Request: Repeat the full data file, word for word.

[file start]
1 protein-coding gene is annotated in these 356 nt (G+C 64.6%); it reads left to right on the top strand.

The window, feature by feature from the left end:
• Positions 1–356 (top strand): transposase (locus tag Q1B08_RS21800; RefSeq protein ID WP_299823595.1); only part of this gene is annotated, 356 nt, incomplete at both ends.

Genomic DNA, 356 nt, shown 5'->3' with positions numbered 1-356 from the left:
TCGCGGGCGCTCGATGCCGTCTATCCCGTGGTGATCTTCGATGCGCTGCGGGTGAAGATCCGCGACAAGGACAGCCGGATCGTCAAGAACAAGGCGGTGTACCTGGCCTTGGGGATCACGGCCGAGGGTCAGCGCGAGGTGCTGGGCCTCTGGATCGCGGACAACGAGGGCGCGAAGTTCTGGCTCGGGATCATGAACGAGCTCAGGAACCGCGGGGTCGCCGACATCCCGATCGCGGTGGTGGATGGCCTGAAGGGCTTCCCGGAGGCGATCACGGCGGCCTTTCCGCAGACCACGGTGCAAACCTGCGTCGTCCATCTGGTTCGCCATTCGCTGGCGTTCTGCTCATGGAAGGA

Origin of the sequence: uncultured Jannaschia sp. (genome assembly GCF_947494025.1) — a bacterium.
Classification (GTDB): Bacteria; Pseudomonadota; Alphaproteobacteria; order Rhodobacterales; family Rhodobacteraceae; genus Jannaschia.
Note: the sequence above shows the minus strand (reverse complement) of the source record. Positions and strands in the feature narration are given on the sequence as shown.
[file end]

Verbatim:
1 protein-coding gene is annotated in these 356 nt (G+C 64.6%); it reads left to right on the top strand.

The window, feature by feature from the left end:
• Positions 1–356 (top strand): transposase (locus tag Q1B08_RS21800; RefSeq protein ID WP_299823595.1); only part of this gene is annotated, 356 nt, incomplete at both ends.

Genomic DNA, 356 nt, shown 5'->3' with positions numbered 1-356 from the left:
TCGCGGGCGCTCGATGCCGTCTATCCCGTGGTGATCTTCGATGCGCTGCGGGTGAAGATCCGCGACAAGGACAGCCGGATCGTCAAGAACAAGGCGGTGTACCTGGCCTTGGGGATCACGGCCGAGGGTCAGCGCGAGGTGCTGGGCCTCTGGATCGCGGACAACGAGGGCGCGAAGTTCTGGCTCGGGATCATGAACGAGCTCAGGAACCGCGGGGTCGCCGACATCCCGATCGCGGTGGTGGATGGCCTGAAGGGCTTCCCGGAGGCGATCACGGCGGCCTTTCCGCAGACCACGGTGCAAACCTGCGTCGTCCATCTGGTTCGCCATTCGCTGGCGTTCTGCTCATGGAAGGA

Origin of the sequence: uncultured Jannaschia sp. (genome assembly GCF_947494025.1) — a bacterium.
Classification (GTDB): Bacteria; Pseudomonadota; Alphaproteobacteria; order Rhodobacterales; family Rhodobacteraceae; genus Jannaschia.
Note: the sequence above shows the minus strand (reverse complement) of the source record. Positions and strands in the feature narration are given on the sequence as shown.